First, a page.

Monday, April 21, 2003

The Middle 70%

 Steve Loughran has a great quote on Sam Ruby's blog, in a thread about whether or not SOAP sucks:

You can see the latter on the axis user mail list, where users complain that they are getting a 'connection refused' error, AxisFault 'HttpResponse:404' or 'ClassNotFoundException'and can somebody please help them. These people should not be helped. There is an informal mountaineering rule that you never help incompetents up a mountain to killed higher up, only down, to get out alive. Wannabe SOAP developers should be told to work through Bruce's TIJ book, TCP Illustrated, RFC2516, Hunter's Servlets, Box and Skonnard on XML and then maybe write a first web service.

First of all, I love the analogy. But I have to admit I go back and forth on this one a lot. As a trainer, I run into a lot of developers who probably shouldn't be writing software. At a guess, I'd say it's about 25% of them. They'll never get it. The worst of them actually think they're good. Around 5% are really quite smart - these people will create software worth using.

But that leaves 70%: what do we do with them? It's a real conundrum: systems are getitng larger, more complex, and therefore harder to do right, regardless of what vendors want you to believe. You can't do SOAP right without understanding XML, and surveys of classes find that very few developers claim to understand even XML namespaces. Security? Forget it - few can tell you the difference between signing and encryption.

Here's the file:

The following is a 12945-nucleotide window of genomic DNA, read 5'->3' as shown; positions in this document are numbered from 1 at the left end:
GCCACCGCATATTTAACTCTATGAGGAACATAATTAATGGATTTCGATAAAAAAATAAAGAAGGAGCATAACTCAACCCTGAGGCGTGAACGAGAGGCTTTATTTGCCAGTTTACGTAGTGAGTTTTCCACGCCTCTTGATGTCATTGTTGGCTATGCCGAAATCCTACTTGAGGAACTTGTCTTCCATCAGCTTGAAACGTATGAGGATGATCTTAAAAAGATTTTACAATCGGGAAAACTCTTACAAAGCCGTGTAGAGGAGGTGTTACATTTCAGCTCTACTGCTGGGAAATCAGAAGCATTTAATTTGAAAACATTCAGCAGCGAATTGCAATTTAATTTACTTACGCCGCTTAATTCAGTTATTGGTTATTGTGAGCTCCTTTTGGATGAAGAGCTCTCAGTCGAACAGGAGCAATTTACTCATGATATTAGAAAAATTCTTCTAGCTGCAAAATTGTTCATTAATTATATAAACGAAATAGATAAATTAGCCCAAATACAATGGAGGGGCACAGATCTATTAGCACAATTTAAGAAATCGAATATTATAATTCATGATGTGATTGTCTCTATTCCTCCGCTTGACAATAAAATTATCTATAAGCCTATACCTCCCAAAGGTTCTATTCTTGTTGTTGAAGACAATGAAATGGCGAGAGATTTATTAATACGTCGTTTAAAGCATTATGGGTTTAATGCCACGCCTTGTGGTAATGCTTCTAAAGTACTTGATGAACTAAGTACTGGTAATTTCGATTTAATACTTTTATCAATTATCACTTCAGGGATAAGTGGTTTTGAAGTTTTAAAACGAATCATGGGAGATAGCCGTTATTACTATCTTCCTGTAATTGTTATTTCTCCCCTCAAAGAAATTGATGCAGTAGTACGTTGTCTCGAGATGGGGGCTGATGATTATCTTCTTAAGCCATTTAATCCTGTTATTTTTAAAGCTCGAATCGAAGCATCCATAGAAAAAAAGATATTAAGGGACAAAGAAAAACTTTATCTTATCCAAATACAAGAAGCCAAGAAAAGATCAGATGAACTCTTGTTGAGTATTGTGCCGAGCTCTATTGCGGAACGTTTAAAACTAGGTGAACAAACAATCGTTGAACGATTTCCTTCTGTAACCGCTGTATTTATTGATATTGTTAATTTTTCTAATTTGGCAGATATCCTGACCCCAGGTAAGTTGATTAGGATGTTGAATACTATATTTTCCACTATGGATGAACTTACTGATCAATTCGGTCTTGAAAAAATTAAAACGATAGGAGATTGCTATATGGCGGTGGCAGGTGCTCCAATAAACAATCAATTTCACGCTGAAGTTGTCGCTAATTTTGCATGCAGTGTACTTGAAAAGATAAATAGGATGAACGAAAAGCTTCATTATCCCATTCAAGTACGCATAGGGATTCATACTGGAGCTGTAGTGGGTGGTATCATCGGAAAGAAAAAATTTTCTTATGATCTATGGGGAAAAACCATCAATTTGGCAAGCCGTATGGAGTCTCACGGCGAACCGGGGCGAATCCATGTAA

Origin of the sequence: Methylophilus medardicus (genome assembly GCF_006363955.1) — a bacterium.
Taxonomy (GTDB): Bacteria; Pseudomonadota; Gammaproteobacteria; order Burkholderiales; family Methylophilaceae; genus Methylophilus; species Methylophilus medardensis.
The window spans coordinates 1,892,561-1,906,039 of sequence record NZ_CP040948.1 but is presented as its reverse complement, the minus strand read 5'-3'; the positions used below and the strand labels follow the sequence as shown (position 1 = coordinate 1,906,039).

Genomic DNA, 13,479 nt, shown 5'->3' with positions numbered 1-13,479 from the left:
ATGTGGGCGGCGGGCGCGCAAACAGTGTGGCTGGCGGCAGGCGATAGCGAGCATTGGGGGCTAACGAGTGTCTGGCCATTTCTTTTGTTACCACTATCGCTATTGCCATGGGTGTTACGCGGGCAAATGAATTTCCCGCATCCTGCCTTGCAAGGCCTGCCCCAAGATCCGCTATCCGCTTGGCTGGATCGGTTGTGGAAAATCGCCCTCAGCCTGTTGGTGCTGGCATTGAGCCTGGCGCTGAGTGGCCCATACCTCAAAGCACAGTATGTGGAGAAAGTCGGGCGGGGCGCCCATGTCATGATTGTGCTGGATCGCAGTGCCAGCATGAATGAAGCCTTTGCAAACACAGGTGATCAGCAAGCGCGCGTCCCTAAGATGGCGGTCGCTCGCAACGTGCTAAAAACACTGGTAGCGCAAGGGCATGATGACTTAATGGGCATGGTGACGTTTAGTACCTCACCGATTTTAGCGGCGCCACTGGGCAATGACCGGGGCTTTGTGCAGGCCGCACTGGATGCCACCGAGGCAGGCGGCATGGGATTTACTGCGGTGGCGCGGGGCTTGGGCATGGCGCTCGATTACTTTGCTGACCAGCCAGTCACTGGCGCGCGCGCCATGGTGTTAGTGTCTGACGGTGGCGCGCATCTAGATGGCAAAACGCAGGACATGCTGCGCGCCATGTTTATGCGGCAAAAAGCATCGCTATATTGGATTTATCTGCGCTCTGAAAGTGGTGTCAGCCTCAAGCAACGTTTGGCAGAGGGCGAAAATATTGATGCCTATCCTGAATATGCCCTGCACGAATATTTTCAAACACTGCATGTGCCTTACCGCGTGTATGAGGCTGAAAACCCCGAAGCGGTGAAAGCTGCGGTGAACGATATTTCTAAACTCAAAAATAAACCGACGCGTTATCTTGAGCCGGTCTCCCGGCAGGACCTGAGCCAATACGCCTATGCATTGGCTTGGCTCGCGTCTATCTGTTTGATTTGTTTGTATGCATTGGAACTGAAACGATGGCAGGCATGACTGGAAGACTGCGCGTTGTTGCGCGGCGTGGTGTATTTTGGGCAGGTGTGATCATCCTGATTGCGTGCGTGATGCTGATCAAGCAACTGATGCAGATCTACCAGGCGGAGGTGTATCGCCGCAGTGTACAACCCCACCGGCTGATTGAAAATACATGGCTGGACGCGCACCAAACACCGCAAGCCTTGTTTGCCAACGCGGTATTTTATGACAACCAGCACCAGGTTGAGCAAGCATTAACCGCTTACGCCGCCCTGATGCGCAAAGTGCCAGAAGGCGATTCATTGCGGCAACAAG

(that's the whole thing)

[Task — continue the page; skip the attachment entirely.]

There are several possibilities:

  • Yell "screw it!" and gather a team of only the smartest people to build stuff. Obviously, not everyone can do this.

  • Give up. Go into hotel and restaurant management.

  • Come up with some new way of doing things that enables the middle 70% to Do Things Right. I know I'm not smart enough to pull this one off.

  • Go with the old saying, "Educate the able, console the rest".

I think I'm somewhere in the neighborhood of the last one. As a consultant, I try argue strongly for what I feel is the right approach right up to the point where it's obvious that no one is going to change their mind. At that point, I just implement what the client has asked for, hoping that I've eroded their assumptions a little and maybe incrementally improved the product.


  1. Every industry has a middle 70%. What do they do w/ them?

  2. What a fantastic question!

  3. Im in the neighborhood of possibility #3 (Come up with some...) The distribution of talent and competence is likely to stay constant into the future. If we want to be able to build and maintain complex systems we have to find ways to enable the ordinary we have to do that. At my current company structured analysis/development/qa procedures are used to enforce a minimum "quality floor" to the code that is produced - a level of quality which it is difficult to fall beneath. This however is not the answer in my opinion for several reasons. On principal, I dont believe the minimum is acceptable. I also see procedures being used by managers and developers to avoid taking action and responsibility. The procedural solution works by making the all valleys not to deep and cutting off all of the mountain tops.